One of the reasons for the big move this summer was the chance of being a leader. Some already labeled me a leader and others showed their confidence in me when I was voted in as MSET's next president (for which I am still grateful and humble). It was a problem when those opportunities don't happen in my day job. I knew I was not alone when I expressed my frustration when administration ignored my ability and willingness to help.

It has already been stated on this blog, a title does not make a leader. So while I am technically an Instructional Lead Teacher, it has been hard work to make the title a reality. It started with jumping into the school's current plans and volunteering help when possible. As I felt more comfortable, the next step was to express my viewpoint in hopes of change for the better. Still in progress is gaining teachers' trust, because without that I won't be able to support them. As usual I am too impatient and want to be further ahead, but feel like time spent on a solid foundation will pay off in the long term.

What I have to be careful about is not to fall for the optical illusion of leadership. My definition of this term is when teachers are trusted with "special tasks" set by the administration. It is a form of power in the school environment, it can feel great to be needed in that way, but it is not leadership. All of decisions still lie with admin and it can even cause conflict with the staff. It forces the teacher to play by the rules to maintain this status, rather than having the ability to change the game.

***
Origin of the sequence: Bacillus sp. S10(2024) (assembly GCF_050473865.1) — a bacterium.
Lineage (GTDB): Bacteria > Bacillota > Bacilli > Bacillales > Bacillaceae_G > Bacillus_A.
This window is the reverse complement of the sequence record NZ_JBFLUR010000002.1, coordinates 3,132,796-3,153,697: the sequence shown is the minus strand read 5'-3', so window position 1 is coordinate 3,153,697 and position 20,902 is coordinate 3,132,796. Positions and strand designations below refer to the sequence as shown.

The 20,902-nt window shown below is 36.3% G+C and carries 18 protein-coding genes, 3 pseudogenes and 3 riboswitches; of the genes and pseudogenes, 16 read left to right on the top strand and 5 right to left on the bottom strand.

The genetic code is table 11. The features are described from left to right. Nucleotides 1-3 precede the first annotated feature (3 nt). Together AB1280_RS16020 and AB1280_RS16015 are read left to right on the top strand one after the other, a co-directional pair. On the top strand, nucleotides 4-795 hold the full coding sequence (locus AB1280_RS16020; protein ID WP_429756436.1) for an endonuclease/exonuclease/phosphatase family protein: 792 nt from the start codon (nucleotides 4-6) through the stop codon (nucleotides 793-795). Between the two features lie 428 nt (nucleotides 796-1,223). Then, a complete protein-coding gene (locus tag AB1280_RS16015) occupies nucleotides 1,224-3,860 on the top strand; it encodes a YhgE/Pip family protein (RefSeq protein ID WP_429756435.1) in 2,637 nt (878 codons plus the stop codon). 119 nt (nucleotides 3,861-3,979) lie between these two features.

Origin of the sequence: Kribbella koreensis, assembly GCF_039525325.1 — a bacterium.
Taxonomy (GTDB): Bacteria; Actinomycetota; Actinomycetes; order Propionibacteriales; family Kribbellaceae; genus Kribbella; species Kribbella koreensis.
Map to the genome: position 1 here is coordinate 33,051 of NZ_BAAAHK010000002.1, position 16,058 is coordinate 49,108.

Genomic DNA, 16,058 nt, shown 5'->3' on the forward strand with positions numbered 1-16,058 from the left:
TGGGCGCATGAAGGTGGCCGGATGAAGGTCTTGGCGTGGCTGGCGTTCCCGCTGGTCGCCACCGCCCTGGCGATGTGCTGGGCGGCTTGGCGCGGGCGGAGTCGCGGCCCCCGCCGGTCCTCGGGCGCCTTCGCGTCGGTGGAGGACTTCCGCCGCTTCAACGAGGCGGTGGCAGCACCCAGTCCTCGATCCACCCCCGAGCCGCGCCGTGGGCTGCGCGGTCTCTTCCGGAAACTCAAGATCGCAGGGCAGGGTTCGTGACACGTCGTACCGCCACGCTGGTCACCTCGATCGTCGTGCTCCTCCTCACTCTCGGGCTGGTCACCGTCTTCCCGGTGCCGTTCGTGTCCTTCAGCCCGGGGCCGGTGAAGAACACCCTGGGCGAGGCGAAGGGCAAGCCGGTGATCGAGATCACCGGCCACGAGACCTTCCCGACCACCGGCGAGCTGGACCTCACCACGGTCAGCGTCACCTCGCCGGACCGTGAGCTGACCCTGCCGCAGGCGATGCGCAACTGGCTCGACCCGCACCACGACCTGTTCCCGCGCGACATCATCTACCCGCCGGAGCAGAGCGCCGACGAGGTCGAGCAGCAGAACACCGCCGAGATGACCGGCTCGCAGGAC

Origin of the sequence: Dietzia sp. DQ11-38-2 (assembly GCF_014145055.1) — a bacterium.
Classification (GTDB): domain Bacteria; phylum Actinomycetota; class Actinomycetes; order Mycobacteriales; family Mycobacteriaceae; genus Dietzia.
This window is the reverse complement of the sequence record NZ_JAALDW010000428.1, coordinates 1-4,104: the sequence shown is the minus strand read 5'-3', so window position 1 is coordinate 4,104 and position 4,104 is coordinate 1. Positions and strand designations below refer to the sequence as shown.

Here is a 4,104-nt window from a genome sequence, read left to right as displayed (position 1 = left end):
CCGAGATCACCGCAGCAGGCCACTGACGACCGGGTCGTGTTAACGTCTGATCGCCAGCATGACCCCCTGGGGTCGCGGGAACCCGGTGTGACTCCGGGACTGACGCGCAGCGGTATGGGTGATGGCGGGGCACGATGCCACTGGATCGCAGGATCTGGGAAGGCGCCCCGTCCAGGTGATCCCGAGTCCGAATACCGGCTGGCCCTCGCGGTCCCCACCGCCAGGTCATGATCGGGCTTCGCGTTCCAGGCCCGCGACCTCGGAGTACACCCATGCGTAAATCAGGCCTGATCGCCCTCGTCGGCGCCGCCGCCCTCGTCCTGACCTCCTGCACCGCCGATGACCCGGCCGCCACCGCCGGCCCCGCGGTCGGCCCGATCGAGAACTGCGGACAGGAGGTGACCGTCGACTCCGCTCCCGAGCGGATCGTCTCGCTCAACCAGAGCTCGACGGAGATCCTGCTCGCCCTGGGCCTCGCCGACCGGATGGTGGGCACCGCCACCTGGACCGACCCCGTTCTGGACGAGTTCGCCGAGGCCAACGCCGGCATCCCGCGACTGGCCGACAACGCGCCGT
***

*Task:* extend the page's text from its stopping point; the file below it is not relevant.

I am eager to working towards real leadership without using my admin certification to become an assistant principal or principal.


The Honeymoon is Over

Two full weeks of school are completed, along with weeks of getting established in my office since being hired on July 19th. There have been many early mornings and late nights, but I still had a constant smile on my face and probably annoyed my friends with the all of the job bliss comments. Now that I have settled in, even became the mayor on Foursquare, there have been a few things that have messed with the bliss:
  • During my first administrative meeting I was addressed by my first name. This never happened in my career before and it was actually a little disturbing. The event almost became it's own blog post until I realized using first names is part of the school culture. Not sure I am still happy with that in a meeting setting, yet it is something I can get adjusted to.
  • Time is an issue, specially colleagues not keeping up with scheduled meetings. A huge issue for me, because I believe that keeping appointments and being on time is important. Trying to be a little more forgiving on this issue, but I did express my annoyance. I think that expressing my feelings about this is important to maximize my time in the new position.
  • There are communication troubles and it is resulting in work needing to be re-done. Not really sure how to handle this yet, but there has to be a solution to avoid frustration by multiple parties. 
  • Then the little things: some people avoiding their duty, the drama of working with artistic people, and the random "emergencies."
Despite the annoyances, I wake up happy during the week knowing that I am going to my new school. In a any new relationship, there has to be an adjustment period. I am determined to not be too judgement to enjoy the great parts of the culture: smiles in the morning, hugs (though I am not a "huggy" person), compliments, and being a part of projects that support students & teachers. Honeymoons are dreamy and enjoyable, but the day-to-day realities make the journey worthwhile.